There’s not so many people who have been to such a completely unknown country like Moldova for about ten times. I have visited the wineries, travelled around the country and learned a lot there. Moldova was the “wine barrel” of the Soviet Union, with more than 200,000 hectares of vineyards when communism broke down. There was a huge mass production for the Russian market, but the qualities were very poor. So the whole Moldovan wine industry had to be re-invented and re-structured, which caused some hundred millions Euros investment by Russian and European capital mainly after the year 2000. A politically motivated Russian embargo in 2006 – because Moldova orientated itself strongly towards the west – and a second one in 2013 brought the little country with its 3 million people to its knees. But thanks to financial support by USAID programme and more and more EU money the Moldovan wine industry has shifted towards a better future now! Since 2013 we have wines of geographical indication and protected origin and the EU legislative system has been implemented in the Moldovan wine industry.
Share your thoughts on Moldovas marketing efforts/program
National Office for Vines and Wine with its brand “Wine of Moldova“, is getting more and more successful as a PPP, being present at all major wine shows in Europe as well as in China for example. They do many presentations in important target markets like Poland, Czech Republic or Romania.
This year, 2017, we have a serious global shortage and prices are going up across the board. Did we see the same in Moldova?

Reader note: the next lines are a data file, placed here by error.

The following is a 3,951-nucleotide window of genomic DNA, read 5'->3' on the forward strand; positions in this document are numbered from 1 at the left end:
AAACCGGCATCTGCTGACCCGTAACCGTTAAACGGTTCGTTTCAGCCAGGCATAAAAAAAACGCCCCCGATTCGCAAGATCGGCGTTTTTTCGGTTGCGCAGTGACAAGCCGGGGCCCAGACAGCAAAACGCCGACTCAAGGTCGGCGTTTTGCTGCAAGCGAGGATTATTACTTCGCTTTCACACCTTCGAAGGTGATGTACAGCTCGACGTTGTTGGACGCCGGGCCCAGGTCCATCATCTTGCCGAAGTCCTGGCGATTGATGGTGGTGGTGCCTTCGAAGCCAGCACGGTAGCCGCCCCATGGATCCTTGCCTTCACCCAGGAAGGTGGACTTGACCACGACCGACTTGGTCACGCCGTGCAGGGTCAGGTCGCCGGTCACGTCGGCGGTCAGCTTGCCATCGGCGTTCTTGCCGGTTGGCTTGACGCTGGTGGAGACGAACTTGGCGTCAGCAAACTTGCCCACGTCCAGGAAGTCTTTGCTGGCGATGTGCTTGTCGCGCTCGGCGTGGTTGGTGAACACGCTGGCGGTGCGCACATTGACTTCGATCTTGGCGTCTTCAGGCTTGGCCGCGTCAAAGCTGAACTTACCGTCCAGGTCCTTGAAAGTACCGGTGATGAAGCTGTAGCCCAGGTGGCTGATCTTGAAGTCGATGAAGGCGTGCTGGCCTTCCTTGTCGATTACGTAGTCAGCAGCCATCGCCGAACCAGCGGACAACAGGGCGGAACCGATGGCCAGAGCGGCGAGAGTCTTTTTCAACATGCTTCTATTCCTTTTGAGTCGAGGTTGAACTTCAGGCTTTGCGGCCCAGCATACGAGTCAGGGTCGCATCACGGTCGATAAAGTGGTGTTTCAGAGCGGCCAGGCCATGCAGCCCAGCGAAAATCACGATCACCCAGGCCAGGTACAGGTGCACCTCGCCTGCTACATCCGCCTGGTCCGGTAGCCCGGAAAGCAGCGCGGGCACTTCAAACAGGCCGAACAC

Different to traditional wine countries as France, Italy and Spain all Eastern Europe did not face a shortage in wine, which led to the fact that Moldova participated at the World Bulk Wine Exhibition Amsterdam. The 2017 fair was the most successful so far. Many buyers from all around the world were desperately seeking good quality bulk wines for acceptable prices. That was the moment for Moldova. I hope that the majority of the “new friends“ of the country will stay in fidelity.
What is the USP for Moldovan wine as an export product?
Moldova offers a wide range of well made wines in all price categories, mostly based on common varieties like Merlot, Cabernet Sauvignon, Chardonnay, Sauvignon Blanc etc. But the growers they are planting more and more indigenous grape varieties e.g. Feteasca Alba, Feteasca Regala. Rara Neagra or Feteasca Neagra. They urgently should follow this path in the future in order to have products to offer that not everybody can sell. Otherwise you get replaceable by anybody producing cheaper.
Is there any exportation of wine in bulk from Moldova?
Of course. Despite the fact that “Wine of Moldova“ is marketing the country mainly as a producer of quality wines filled in bottles, bulk still plays an important role, as the Russian market has partly shifted to other destinations. Moldova needs to find new markets and there is a growing number of small and medium size companies, so the Moldovan bulk wine is gaining ground. In my opinion the country offers a value for money that is very hard to beat.
The Russian wine imports from Ukraine has largely stopped, do you think Russian wine buyers will look for low-priced Moldovan bulk wines next?
The Moldovan people have understood that their traditional dependency on the Russian market will not lead them into a bright future, although it will always remain an important pillar of their business. That’s a bit similar to Georgia. But the Georgian wine has always been higher rated than the Moldovan. Quality wise I see the two countries getting closer and closer to each other.
And finally, what general trends do you see in the Moldovan wine market?
As I said already: more indigenous varieties, often vilified in attractive blends, more smaller wineries – and a clear orientation towards new markets.